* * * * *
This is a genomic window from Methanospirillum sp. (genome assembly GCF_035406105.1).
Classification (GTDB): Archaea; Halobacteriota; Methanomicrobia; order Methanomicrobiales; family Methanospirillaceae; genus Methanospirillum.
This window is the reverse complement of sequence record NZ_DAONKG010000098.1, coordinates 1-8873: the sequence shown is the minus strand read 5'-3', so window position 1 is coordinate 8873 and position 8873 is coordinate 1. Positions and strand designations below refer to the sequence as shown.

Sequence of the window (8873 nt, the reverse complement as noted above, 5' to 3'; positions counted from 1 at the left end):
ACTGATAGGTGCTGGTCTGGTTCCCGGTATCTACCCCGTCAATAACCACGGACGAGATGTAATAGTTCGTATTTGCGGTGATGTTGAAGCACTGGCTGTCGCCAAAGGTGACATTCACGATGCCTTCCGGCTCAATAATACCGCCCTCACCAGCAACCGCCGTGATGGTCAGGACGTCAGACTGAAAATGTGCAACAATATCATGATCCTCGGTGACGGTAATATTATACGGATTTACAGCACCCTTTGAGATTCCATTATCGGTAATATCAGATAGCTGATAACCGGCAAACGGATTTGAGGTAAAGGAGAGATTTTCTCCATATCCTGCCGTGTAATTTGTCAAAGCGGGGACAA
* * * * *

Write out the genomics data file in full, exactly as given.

This is a genomic window from Methanospirillum sp. (genome assembly GCF_035406105.1).
Classification (GTDB): Archaea; Halobacteriota; Methanomicrobia; order Methanomicrobiales; family Methanospirillaceae; genus Methanospirillum.
This window is the reverse complement of sequence record NZ_DAONKG010000098.1, coordinates 1-8873: the sequence shown is the minus strand read 5'-3', so window position 1 is coordinate 8873 and position 8873 is coordinate 1. Positions and strand designations below refer to the sequence as shown.

Sequence of the window (8873 nt, the reverse complement as noted above, 5' to 3'; positions counted from 1 at the left end):
ACTGATAGGTGCTGGTCTGGTTCCCGGTATCTACCCCGTCAATAACCACGGACGAGATGTAATAGTTCGTATTTGCGGTGATGTTGAAGCACTGGCTGTCGCCAAAGGTGACATTCACGATGCCTTCCGGCTCAATAATACCGCCCTCACCAGCAACCGCCGTGATGGTCAGGACGTCAGACTGAAAATGTGCAACAATATCATGATCCTCGGTGACGGTAATATTATACGGATTTACAGCACCCTTTGAGATTCCATTATCGGTAATATCAGATAGCTGATAACCGGCAAACGGATTTGAGGTAAAGGAGAGATTTTCTCCATATCCTGCCGTGTAATTTGTCAAAGCGGGGACAA